Doris's is a small-town cafe serving inexpensive, home-cooked meals to locals. Especially notable are toast made from homemade bread, superb French fries, caramel-topped apple pie, and the Acadian buckwheat cakes known as ployes.
Hodgman's is the sort of place that calls out all summer to anyone with a sweet tooth and a love for old-fashioned Americana. It is a roadside custard shop where they make their own in only the basic flavors – vanilla and chocolate – plus one special each day. Nothing is more perfectly satisfying on a warm summer day.
Start by spooning into creamy chowder crowded with pieces of clam and potato, then tackle a good-size lobster perched atop a pile of steamers and accompanied by broth and butter. Corn, potatoes, and beets are available on the side. If fudge cake is available, it must not be ignored; but the essential dessert is peanut butter ice cream pie. The lobster roll is top-of-the-line, served with fries and slaw on an actual, non-disposable plate.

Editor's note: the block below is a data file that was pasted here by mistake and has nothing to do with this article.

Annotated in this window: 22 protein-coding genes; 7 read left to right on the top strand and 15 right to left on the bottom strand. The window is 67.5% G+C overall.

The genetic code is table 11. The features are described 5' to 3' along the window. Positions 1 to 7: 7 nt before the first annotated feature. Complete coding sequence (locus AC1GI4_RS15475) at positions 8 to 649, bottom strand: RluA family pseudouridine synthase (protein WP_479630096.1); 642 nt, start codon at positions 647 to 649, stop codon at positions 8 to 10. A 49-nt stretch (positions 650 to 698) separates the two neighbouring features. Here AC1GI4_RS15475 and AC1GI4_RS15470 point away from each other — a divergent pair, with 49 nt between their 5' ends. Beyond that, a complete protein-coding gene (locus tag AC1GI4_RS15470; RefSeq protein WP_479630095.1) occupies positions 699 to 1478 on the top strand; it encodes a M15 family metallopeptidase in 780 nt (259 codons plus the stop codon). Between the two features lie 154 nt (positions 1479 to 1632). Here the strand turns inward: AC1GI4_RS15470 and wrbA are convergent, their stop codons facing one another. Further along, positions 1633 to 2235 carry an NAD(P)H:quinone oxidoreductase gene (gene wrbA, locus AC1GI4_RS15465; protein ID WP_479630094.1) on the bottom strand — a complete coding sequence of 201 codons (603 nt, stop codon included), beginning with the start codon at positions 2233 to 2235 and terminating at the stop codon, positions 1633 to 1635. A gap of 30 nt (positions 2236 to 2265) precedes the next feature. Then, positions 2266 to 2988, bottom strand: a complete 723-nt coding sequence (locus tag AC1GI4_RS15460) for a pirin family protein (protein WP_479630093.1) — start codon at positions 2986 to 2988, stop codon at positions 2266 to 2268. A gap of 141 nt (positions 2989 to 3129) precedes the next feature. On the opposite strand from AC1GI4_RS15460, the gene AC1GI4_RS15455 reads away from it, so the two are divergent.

Bob's is a bonanza of downeast summertime seafood. Clam plates and clam rolls, scallops, shrimp, and lobster rolls both hot and cool are featured attractions. Service is eat-in-the-rough, ambience is car-culture cool.
Firm, resilient lobsters fairly burst out of their shell when squeezed with a nutcracker; juices dripping onto corn and potatoes add saltwater radiance to the whole meal.
The entrée for which the restaurant is best known is chicken that gets pressure fried to develop an extraordinarily toasty crust that shores in massive amounts of juice. All meals come with ployes that arrive by the stack: ultrathin versions of the buckwheat crepes that are traditional farmhouse food in the region. They arrive with butter and a pitcher of syrup.
Overlooking Jordan Pond and the Bubble Mountains, the Jordan Pond House serves scrumptious popovers and hearty yet elegant fare inside the boundaries of Acadia National Park. The tradition of having afternoon tea and popovers on the Pond House lawn has been around since the late 19th century.